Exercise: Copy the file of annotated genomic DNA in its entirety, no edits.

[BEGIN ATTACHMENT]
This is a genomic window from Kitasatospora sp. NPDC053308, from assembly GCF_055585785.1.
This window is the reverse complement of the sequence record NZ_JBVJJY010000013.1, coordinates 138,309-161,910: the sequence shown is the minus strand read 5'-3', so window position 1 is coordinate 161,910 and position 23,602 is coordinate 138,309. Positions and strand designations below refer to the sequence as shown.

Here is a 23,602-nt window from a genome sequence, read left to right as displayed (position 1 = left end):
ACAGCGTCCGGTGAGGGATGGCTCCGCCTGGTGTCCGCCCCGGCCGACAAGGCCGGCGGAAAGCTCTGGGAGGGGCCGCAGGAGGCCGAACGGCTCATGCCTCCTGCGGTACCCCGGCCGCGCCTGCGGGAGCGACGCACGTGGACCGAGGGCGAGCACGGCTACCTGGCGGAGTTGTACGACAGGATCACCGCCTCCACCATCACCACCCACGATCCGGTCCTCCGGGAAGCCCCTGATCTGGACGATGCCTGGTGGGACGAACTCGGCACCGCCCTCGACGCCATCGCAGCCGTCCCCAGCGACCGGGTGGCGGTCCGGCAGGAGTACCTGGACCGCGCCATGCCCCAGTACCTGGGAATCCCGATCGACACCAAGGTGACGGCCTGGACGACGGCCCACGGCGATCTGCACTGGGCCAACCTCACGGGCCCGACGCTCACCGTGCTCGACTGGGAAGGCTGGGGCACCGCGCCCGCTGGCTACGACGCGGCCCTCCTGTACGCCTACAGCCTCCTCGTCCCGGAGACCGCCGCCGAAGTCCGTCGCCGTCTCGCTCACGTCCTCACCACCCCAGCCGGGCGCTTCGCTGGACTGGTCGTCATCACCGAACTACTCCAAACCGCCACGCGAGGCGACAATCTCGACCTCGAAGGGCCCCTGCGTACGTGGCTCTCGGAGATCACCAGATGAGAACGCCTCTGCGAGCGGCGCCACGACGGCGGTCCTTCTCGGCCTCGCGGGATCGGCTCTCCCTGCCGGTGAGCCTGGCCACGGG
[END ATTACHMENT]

This is a genomic window from Kitasatospora sp. NPDC053308, from assembly GCF_055585785.1.
This window is the reverse complement of the sequence record NZ_JBVJJY010000013.1, coordinates 138,309-161,910: the sequence shown is the minus strand read 5'-3', so window position 1 is coordinate 161,910 and position 23,602 is coordinate 138,309. Positions and strand designations below refer to the sequence as shown.

Here is a 23,602-nt window from a genome sequence, read left to right as displayed (position 1 = left end):
ACAGCGTCCGGTGAGGGATGGCTCCGCCTGGTGTCCGCCCCGGCCGACAAGGCCGGCGGAAAGCTCTGGGAGGGGCCGCAGGAGGCCGAACGGCTCATGCCTCCTGCGGTACCCCGGCCGCGCCTGCGGGAGCGACGCACGTGGACCGAGGGCGAGCACGGCTACCTGGCGGAGTTGTACGACAGGATCACCGCCTCCACCATCACCACCCACGATCCGGTCCTCCGGGAAGCCCCTGATCTGGACGATGCCTGGTGGGACGAACTCGGCACCGCCCTCGACGCCATCGCAGCCGTCCCCAGCGACCGGGTGGCGGTCCGGCAGGAGTACCTGGACCGCGCCATGCCCCAGTACCTGGGAATCCCGATCGACACCAAGGTGACGGCCTGGACGACGGCCCACGGCGATCTGCACTGGGCCAACCTCACGGGCCCGACGCTCACCGTGCTCGACTGGGAAGGCTGGGGCACCGCGCCCGCTGGCTACGACGCGGCCCTCCTGTACGCCTACAGCCTCCTCGTCCCGGAGACCGCCGCCGAAGTCCGTCGCCGTCTCGCTCACGTCCTCACCACCCCAGCCGGGCGCTTCGCTGGACTGGTCGTCATCACCGAACTACTCCAAACCGCCACGCGAGGCGACAATCTCGACCTCGAAGGGCCCCTGCGTACGTGGCTCTCGGAGATCACCAGATGAGAACGCCTCTGCGAGCGGCGCCACGACGGCGGTCCTTCTCGGCCTCGCGGGATCGGCTCTCCCTGCCGGTGAGCCTGGCCACGGG